. However, as a general rule, the intent of the lender to charge and collect more than the legal rate of interest in violation of the law is a question for the jury. E. g., Bank of Lumpkin v. Farmers State Bank, 161 Ga. 801
, 815, supra.
Knight's calculations as to usury are based upon the maximum total value of the escrow fund without any offsetting credit allowed for the anticipated withdrawals for maintenance of the security, the purpose for which the fund was established. But even if, arguendo, Knight's calculations (sans anticipated withdrawals) are used in determining whether or not the escrow fund was usurious, it cannot be said as a matter of law that the fund is necessarily a "compensating balance," of the type found to be usurious in Cooper v. National Bank of Savannah, 21 Ga. App. 356, 363 (2) (94 SE 611) (1917). There the borrower was required at all times during the period of the loan to keep and maintain on deposit with the lending institution a sum amounting to not less than a certain figure, "which could only be used towards the payment of said indebtedness." Not only was the money held in escrow here not to be used towards the payment of the indebtedness, neither the lender nor the borrower was permitted to use the fund for anything other than replacement and maintenance of the collateral. Knight's argument that because the lender's approval of proposed expenditures was required, it had full use of the fund for personal or arbitrary purposes is not supported by the record. Obviously this requirement was to insure the opposite -- that the monies would be properly withdrawn and exclusively applied to the preservation of the security for the rather substantial indebtedness owed by Knight.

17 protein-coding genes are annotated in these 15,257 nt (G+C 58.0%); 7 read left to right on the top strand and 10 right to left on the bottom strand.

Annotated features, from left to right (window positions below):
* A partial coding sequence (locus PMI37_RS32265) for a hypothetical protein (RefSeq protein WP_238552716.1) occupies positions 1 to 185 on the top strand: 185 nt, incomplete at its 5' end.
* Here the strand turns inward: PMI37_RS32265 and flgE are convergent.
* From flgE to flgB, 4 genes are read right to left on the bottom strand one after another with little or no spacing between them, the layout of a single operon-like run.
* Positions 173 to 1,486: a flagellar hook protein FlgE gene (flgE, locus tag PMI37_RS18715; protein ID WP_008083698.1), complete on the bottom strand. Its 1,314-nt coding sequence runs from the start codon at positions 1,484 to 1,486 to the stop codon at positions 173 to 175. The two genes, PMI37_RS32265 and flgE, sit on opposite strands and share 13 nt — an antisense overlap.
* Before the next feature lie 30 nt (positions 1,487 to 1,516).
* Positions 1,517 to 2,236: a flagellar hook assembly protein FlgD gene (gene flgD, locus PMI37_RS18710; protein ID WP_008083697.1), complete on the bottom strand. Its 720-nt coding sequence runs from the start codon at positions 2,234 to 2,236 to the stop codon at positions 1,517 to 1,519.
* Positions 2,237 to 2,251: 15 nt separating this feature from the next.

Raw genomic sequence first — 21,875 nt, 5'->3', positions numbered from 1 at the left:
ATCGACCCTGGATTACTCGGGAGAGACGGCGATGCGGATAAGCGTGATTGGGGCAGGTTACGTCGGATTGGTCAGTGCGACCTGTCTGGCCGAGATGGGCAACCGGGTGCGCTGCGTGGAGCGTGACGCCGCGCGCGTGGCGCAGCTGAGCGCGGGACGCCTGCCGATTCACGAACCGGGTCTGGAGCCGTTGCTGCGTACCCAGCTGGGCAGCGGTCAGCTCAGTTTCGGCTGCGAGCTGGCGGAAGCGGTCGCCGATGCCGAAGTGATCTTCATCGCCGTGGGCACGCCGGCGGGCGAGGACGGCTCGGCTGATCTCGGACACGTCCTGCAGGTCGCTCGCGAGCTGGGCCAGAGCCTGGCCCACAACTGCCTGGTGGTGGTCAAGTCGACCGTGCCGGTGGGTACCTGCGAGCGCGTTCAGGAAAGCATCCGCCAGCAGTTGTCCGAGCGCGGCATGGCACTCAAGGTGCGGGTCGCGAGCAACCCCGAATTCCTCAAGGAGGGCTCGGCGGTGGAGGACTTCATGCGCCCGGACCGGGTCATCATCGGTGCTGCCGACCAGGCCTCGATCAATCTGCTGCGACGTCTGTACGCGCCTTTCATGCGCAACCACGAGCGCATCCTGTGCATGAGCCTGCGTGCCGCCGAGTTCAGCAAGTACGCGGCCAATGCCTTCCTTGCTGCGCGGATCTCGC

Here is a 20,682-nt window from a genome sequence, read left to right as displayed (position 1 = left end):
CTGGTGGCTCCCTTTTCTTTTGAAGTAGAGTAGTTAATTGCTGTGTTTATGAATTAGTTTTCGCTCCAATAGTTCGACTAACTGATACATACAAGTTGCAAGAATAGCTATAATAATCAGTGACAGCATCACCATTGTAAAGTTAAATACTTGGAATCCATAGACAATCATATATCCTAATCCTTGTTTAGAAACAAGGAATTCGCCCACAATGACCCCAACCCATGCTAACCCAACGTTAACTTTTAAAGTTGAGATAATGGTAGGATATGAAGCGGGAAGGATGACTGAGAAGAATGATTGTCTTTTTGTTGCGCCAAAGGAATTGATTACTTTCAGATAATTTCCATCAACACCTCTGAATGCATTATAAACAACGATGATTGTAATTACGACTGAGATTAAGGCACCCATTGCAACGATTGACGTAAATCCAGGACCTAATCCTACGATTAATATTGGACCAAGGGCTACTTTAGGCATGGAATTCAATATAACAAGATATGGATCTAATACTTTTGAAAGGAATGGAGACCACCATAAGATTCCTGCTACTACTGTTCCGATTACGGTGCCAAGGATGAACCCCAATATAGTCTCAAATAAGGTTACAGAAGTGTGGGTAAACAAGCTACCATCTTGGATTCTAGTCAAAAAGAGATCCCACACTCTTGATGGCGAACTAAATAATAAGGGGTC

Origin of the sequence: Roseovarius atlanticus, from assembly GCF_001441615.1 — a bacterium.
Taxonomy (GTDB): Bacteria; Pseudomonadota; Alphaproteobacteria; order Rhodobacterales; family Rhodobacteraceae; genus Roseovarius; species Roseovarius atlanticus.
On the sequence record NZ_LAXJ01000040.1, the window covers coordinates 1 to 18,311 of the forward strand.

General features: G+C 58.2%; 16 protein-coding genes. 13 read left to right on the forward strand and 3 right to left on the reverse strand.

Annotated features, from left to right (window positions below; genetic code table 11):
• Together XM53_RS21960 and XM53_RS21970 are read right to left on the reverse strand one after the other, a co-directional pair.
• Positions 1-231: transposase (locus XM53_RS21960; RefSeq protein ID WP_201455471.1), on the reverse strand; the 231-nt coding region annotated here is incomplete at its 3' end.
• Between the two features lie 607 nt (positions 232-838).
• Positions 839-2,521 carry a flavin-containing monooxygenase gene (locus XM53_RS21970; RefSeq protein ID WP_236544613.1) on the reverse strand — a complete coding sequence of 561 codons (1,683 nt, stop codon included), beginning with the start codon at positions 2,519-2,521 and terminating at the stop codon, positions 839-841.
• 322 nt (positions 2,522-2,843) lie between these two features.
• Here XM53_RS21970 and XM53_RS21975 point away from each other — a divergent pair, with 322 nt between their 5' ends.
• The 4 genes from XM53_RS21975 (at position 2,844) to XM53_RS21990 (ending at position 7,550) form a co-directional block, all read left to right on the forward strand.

Section 545.6-11 of the Federal Rules and Regulations permits a lender to "provide for full protection with respect to taxes, assessments, other governmental levies, maintenance and repairs." (Emphasis supplied.) Such special deposits are commonly required by lending institutions as a legitimate business practice, not to extract income, profit or unfair advantage. Only if the lender's requirement that the borrower maintain such a deposit is in fact merely a scheme or device by which the intent to extract excess interest is concealed will the transaction be usurious.
No authority has been cited to us requiring interest to be paid on special deposits to maintain collateral. The majority rule appears to be that funds paid by a mortgagor to an escrow account to be used by the mortgagee to meet tax and insurance obligations upon the property as they accrue do not constitute trust properties such as would render the mortgagee accountable to the mortgagor for any earnings or profits from the funds. Annot., Rights in Escrow Funds for Taxes, 3, 50 ALR3d 697, 701 (1973).
Under the same reasoning, we conclude that there is no requirement as a matter of law for the lender to pay the borrower interest on funds escrowed for valid business reasons such as a reserve for the replacement of deteriorating equipment. To hold otherwise would cause a vast number of legitimate arrangements for the protection of security to take on the taint of usury. See Gibson v. First Federal Savings & Loan Assn., 364 FSupp. 614 (E.D. Mich S.D. 1973); Bettum v. Montgomery Federal Savings & Loan Assn., 277 A2d 600, 602 (Md. 1971).